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Old 05-24-2024, 01:58 PM   #1
Creeker
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How many amp/hrs?

For those who dry camp or boondock with LiFeP04 batteries.
How many amp/hrs or watt/hrs do you have installed?

I know it varies greatly by individual need/usage. Just wondering what the average of our members would be.

I just installed 460 amp/hrs and am thinking of an additional 230 for 690 amp/hrs @12v total. An hour or two of Air conditioning would be nice for those lunch break and rest stops while traveling without the Genny.
 
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Old 05-24-2024, 09:06 PM   #2
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Install a SoftStartRV on the AC unit you want to run. It will help a lot.
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Old 05-25-2024, 06:17 AM   #3
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Originally Posted by Daryles View Post
Install a SoftStartRV on the AC unit you want to run. It will help a lot.

They were one of the first and best Mods. Been running them on both units for several years.
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Old 05-25-2024, 06:17 PM   #4
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Creeker,
We have 300ah of lithium on our rig and will run one A/C for an hour as we're approaching a campground. Battery will drop from 100% to about 40% within that hour, so we make sure we get back on shore power ASAP.
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Old 05-26-2024, 07:14 AM   #5
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RoamingRetirees
Install a DC-DC charger and it will help support running the AC while you are driving.

https://www.montanaowners.com/forums...hlight=charger
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Old 05-26-2024, 09:54 AM   #6
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Scott - Thanks for the info and another good idea of running the AC an hour or two before arriving at campsite. We've had interior temps of upper 90's many times upon arrival.

Daryl - Excellent use for the dc to dc chargers. I actually purchased one a couple years back. I ended up giving it and installing it to/for my Dad and his Travel Trailer. He and Mom are both 80 and still getting out there camping. He needed it more than me at the time as he had Lithium batteries that wasn't working well with his trucks charging system. He was blowing truck charging circuit fuse.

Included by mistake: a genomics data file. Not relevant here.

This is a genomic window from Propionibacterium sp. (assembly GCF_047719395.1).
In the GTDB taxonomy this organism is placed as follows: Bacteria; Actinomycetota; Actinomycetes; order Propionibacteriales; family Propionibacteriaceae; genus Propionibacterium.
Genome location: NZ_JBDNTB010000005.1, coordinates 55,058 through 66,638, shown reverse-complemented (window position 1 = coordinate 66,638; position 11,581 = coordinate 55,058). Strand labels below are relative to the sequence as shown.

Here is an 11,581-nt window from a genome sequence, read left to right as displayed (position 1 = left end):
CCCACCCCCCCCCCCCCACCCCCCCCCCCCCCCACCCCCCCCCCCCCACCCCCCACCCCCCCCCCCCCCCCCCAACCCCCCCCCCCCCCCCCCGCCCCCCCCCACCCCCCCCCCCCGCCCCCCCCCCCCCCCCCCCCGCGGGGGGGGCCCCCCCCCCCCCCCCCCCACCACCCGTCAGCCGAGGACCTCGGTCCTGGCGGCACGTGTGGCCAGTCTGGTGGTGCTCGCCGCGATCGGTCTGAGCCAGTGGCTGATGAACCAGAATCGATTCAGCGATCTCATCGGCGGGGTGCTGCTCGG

I may just purchase another and install for myself now with the Lithium batteries.
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Old 05-29-2024, 03:54 PM   #7
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I have 12kw of batteries, 1700 Watts of solar panels. 2 soft start for my AC's and a 30amp to 30amp DC/DC charger to the truck. We boondock in the desert in AZ during the winter without any issues. Of course we do not need to run the AC's. Only 2 times did I need to run my generator when we had multiple cloudy days in a row.
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Old 05-29-2024, 04:39 PM   #8
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Originally Posted by Todd & Mary View Post
I have 12kw of batteries, 1700 Watts of solar panels. 2 soft start for my AC's and a 30amp to 30amp DC/DC charger to the truck. We boondock in the desert in AZ during the winter without any issues. Of course we do not need to run the AC's. Only 2 times did I need to run my generator when we had multiple cloudy days in a row.

Nice hefty system Todd. Did you keep it at 12 volt or step up to 24 or 48 volt?


Edit - After re reading your using a 30 amp DC to DC charger, I'm assuming you kept it at 12 volt.
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Old 06-01-2024, 09:54 AM   #9
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Nice hefty system Todd. Did you keep it at 12 volt or step up to 24 or 48 volt?


Edit - After re reading your using a 30 amp DC to DC charger, I'm assuming you kept it at 12 volt.
For ease of obtaining replacement parts in desolate areas I kept the system at 12v And I didn't have to install a 24/12v converter in the rig. It works well for us. I got a 50% discount on the 12v batteries, that made my decision easy!
so instead of over 9k they cos me about 5k.
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Old 06-01-2024, 07:13 PM   #10
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We only boondock and have 400ah lithium. Just increased solar from 1200watts to 2400 and that’s about it on our 35’ Montana. We consume about 65-70ah a day during summer and are full by lunchtime. During winter, we only travel during better weather and use about 80-95ah in winter. Before we doubled our solar, 3-4 days was our limit boondocking, before we returned to home base. Ideally, I’d now like to increase our lithium, but it’s not an urgent need. Appreciate everyone’s comment here.
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Old 06-03-2024, 08:41 AM   #11
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Todd - 50% off will always sway my decisions. Price was the main reason I waited until now to switch to lithium. No way was I paying $1000.00 for a 100amp/hr 12 volt battery. Competition has brought the prices way down in addition to much larger single batteries now available.

Robev - Thats a bunch of solar! I would imagine your battery bank stays 100% when the sun is shining. If we were in the open areas of the west more often I would do the same. Nearly all of our dry camping is in national forests or heavily shaded state parks here in the east. We use ground deployed portable solar panels with long extension cables when we can. Bulk of our charging comes from our Honda Genny's though. I've added an additional charger so we can easily get 100+ amps of charge to speed things up.